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The impact of physical activity on stress reactivity and stress-induced changes in executive control and cerebral oxygenation in school-aged children
Third-party funded project
Project title The impact of physical activity on stress reactivity and stress-induced changes in executive control and cerebral oxygenation in school-aged children
Principal Investigator(s) Ludyga, Sebastian
Project Members Hanke, Manuel
D'Agati, Sara
Organisation / Research unit Departement Sport, Bewegung und Gesundheit / Sportwissenschaften (Pühse)
Project start 01.12.2019
Probable end 30.04.2021
Status Completed

Deficits in executive function (i.e. top-down mental processes for achieving internal goals) are considered to be at the core of academic underperformance and emotional as well as social problems in Attention-Deficit/Hyperactivity Disorder (ADHD). Although pharmacological treatment with methylphenidate (MPH) reduces these deficits, it does not normalize the recipients in the long-term. Evidence, albeit limited, suggests that exercise may enhance the cognitive benefits of pharmacological treatment. Due to a unique combination of physical exertion, cognitive demands and promotion of discipline, martial arts particularly have the potential to be an effective additional component of ADHD therapy. However, possible benefits of martial arts have not yet been examined in children with ADHD.Purpose: The study aims to examine the effects of a 12-week judo training program on executive function and behavioral symptoms in children with ADHD. Possible benefits are investigated on a neurocognitive level to gain insights on the subtle processes that may contribute to exercise-induced enhancements within this cognitive domain. Additionally, the association between changes in neurophysiological indices of executive function and gains in motor skills as well as aerobic fitness are examined. Method: The study utilizes a randomized-controlled design, in which 56 children with ADHD are allocated to a martial arts group or a (wait-list) control group in a 1:1 ratio. Whereas the control group is encouraged to maintain their usual sports participation, a 12-week martial arts program with two 60-min sessions per week is prescribed to the martial arts group. Prior to and after the intervention period, computer-based versions of the Go/NoGo task and the Change Detection task are administered. Simultaneously, event-related brain potentials (ERP) related to inhibitory processing (P300 elicited from the Go/NoGo task) and working memory capacity (CDA elicited from the Change Detection task) are recorded via electroencephalography. Participants’ behavioral symptoms, aerobic fitness and motor skills are also measured at both measurement time points. Moreover, intelligence, pubertal status, socioeconomic status and general physical activity levels are assessed as potential confounders. Practical relevance: The findings are expected to reveal novel insights into the effects of judo on executive function in children with ADHD undergoing treatment with methylphenidate. In the long-term, these insights may be used to further develop and evaluate this specific exercise type as additional treatment component.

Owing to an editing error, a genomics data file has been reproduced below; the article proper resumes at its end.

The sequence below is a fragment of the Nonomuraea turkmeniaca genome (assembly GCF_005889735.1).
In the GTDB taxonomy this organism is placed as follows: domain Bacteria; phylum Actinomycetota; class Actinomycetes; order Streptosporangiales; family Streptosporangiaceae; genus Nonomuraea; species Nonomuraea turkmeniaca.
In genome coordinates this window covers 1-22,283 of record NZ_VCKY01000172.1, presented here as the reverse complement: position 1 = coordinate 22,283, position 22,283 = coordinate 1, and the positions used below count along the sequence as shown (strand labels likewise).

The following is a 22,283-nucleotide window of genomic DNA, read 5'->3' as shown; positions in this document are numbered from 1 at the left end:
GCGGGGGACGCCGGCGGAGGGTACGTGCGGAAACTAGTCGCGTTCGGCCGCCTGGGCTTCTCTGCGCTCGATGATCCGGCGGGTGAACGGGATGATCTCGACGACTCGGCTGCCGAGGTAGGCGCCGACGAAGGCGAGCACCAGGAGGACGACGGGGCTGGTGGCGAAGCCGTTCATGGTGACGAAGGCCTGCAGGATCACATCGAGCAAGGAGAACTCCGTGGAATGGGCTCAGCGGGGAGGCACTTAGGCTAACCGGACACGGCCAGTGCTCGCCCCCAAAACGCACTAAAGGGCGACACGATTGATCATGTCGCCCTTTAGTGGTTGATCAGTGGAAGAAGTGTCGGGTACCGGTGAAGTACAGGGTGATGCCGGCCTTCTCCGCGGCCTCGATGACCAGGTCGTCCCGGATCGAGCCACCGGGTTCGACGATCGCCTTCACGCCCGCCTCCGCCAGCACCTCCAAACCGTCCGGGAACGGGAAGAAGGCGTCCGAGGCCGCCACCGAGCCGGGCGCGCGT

Financed by Swiss National Science Foundation (SNSF)

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